Our Website

In the 2012 FIRST season, a dedicated team of five students created the latest Skyline Robotics website. Members John M., Matthew C., Tong L., Annette W., and Rob B. spent many hours in and outside of robotics meetings to make this year’s website a reality. Unlike previous years, we started creating content before the design.


During 2010-2011, we had been using a Joomla, a content management system, or CMS for short. This CMS, however, was very cumbersome. The entire backend was too complicated for all but a select few to use. That select few hardly even had time to manage it anyways. The resulting website was functional, but disappointing and lacking in any design or content. At the same time, we were also running our site from an expensive web host provider.

Our temporary Google Site used to create content for use on our final website.

So we scrapped that website, and canceled the hosting. For the 2012 pre-season, we used a free hosting provider that came with it’s own CMS (Google Sites.) However, it only accommodated limited customization and almost no custom coding. Either way, we had created an adequate amount of content even before the FIRST kickoff of the 2012 season. But we knew we had to move on as Google Sites did not hold much potential for our team.

After receiving funding to pay for a web host in the 2012 season we started to create a concept for an entirely new website, built from scratch.


Our list of Needs, Wants, and Wishes for the 2012 website.

We began our brainstorm by deciding what features we needed, wanted, and wished for. Items we had in order to make a usable website were under needed, items that would make our website enjoyable and “cool” went under wanted, and items we wanted to add once everything else finished went under wished. We typed up our table and shared it via Google Documents with all the web-team members.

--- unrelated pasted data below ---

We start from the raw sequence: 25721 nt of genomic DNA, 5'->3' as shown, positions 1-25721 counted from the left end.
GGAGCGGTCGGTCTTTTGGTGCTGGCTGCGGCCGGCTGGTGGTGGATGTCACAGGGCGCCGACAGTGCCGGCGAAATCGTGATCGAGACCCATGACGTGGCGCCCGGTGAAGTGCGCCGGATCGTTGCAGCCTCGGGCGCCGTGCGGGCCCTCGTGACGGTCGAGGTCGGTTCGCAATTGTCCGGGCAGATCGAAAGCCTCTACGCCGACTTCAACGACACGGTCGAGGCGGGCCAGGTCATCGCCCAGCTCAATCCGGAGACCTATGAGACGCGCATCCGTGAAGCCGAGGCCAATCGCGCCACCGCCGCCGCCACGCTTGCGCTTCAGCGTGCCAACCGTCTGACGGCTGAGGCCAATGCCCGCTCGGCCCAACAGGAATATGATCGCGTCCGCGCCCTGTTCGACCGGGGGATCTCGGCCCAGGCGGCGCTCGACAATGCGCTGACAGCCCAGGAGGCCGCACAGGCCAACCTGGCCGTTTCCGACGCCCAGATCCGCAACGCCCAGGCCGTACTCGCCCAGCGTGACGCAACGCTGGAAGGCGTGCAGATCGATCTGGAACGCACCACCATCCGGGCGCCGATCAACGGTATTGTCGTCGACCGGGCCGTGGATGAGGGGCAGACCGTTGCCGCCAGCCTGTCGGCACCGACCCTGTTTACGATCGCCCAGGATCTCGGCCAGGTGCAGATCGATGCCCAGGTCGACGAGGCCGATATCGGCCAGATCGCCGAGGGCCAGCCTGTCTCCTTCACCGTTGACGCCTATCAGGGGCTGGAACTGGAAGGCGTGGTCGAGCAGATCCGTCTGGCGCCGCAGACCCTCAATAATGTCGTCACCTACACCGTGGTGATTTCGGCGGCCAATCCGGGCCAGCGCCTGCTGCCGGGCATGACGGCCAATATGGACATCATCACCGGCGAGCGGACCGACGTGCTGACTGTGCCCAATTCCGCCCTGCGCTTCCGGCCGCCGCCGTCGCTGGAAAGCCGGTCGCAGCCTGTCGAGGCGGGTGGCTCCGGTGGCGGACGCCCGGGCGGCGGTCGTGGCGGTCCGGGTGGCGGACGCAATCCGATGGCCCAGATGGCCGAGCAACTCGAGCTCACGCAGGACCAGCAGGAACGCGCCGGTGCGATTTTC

To make the website a reality, we decided that we should use WordPress, a popular content management and blog system. WordPress is open source, free, and PHP+MySQL-based. The CMS features a very customizable interface and is very easy to use. This allowed us to make our very own, custom-made site and would be accessible to all team members of any amount Internet experience to manage. We set up WordPress on our webserver and started porting content over.

All WordPress sites utilize “themes” to make up the site design. While content was being transfered, student member Matthew started working on the design for the website. He used Photoshop to create a basic mockup that could be coded into CSS code, which would then be used to make a functional WordPress theme.


John M. (Left) and Wei Wang (Right) discussing TCP/IP in their off time.

Once a basic static webpage was created, John took over for the next phase. Since WordPress’s themes use PHP and he was the only member on the team with knowledge of server-side programming, he spent many hours learning WordPress’s theme system and converting the design Matthew had created into a theme for WordPress. Although he had no prior knowledge in WordPress, he was able to learn fairly quickly. After the first week, we had a buggy, but functional website. After another week of tweaking and editing, the full site went live.



From the beginning, we had a design philosophy, which can be seen in various elements on website. The black background of the website helps to focus the user’s attention onto the articles and photos. The dark grey sidebar also narrows the user’s attention. To communicate our team’s spirit through the website, we used the non-web safe font Franchise in headers and in the menu bar. We also use our team’s colors in all the links and in the menu bar.